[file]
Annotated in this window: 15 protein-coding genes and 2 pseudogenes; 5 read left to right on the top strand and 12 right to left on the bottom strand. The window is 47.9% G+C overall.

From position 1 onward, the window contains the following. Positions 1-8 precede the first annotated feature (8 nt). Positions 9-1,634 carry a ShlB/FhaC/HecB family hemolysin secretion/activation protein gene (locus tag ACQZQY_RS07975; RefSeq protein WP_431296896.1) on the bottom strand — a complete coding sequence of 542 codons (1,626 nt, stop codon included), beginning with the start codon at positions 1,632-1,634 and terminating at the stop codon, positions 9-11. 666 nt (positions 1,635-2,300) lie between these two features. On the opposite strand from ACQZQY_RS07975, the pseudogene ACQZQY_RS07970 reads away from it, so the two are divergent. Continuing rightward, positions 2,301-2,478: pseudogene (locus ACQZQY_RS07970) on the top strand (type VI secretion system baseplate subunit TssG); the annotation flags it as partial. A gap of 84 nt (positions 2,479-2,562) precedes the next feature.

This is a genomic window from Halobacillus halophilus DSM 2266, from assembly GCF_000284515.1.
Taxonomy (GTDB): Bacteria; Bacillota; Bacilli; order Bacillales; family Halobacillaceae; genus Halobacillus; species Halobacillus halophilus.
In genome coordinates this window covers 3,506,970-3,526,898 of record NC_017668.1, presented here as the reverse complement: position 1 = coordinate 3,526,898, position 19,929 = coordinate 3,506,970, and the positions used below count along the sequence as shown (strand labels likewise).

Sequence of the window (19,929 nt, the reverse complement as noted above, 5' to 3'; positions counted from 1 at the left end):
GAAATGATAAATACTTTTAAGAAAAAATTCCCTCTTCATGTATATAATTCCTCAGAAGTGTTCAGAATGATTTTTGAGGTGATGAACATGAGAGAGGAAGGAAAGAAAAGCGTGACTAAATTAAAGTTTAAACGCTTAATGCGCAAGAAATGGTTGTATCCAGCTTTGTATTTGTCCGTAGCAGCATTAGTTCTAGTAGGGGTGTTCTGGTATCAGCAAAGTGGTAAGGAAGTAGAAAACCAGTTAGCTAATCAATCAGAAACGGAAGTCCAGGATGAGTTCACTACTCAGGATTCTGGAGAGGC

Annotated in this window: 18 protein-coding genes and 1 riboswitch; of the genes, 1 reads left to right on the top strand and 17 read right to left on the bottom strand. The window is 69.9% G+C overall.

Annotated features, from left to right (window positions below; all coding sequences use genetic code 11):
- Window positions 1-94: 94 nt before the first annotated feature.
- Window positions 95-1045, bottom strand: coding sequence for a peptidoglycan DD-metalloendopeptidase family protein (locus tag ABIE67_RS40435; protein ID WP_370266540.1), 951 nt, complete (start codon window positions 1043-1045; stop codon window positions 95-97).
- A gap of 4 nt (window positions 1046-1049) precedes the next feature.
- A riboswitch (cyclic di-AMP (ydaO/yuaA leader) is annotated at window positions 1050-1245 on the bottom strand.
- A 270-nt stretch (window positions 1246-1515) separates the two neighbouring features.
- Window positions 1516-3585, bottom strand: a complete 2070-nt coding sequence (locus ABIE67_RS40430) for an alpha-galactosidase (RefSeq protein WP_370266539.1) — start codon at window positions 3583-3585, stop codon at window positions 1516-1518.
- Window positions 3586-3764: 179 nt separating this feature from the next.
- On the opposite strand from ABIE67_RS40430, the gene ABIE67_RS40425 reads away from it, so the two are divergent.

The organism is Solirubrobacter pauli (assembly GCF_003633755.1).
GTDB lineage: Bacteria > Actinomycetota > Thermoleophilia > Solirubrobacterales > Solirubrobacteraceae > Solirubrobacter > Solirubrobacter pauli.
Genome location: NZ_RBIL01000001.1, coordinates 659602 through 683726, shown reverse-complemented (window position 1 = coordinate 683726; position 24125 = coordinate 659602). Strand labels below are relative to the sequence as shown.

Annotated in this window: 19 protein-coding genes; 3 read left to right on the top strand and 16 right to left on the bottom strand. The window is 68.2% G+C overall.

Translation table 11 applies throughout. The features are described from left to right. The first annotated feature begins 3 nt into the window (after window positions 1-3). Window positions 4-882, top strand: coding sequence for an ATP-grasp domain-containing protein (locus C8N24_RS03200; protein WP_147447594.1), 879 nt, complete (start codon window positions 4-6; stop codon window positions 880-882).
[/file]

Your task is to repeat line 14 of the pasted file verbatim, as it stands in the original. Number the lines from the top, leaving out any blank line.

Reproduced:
- A 270-nt stretch (window positions 1246-1515) separates the two neighbouring features.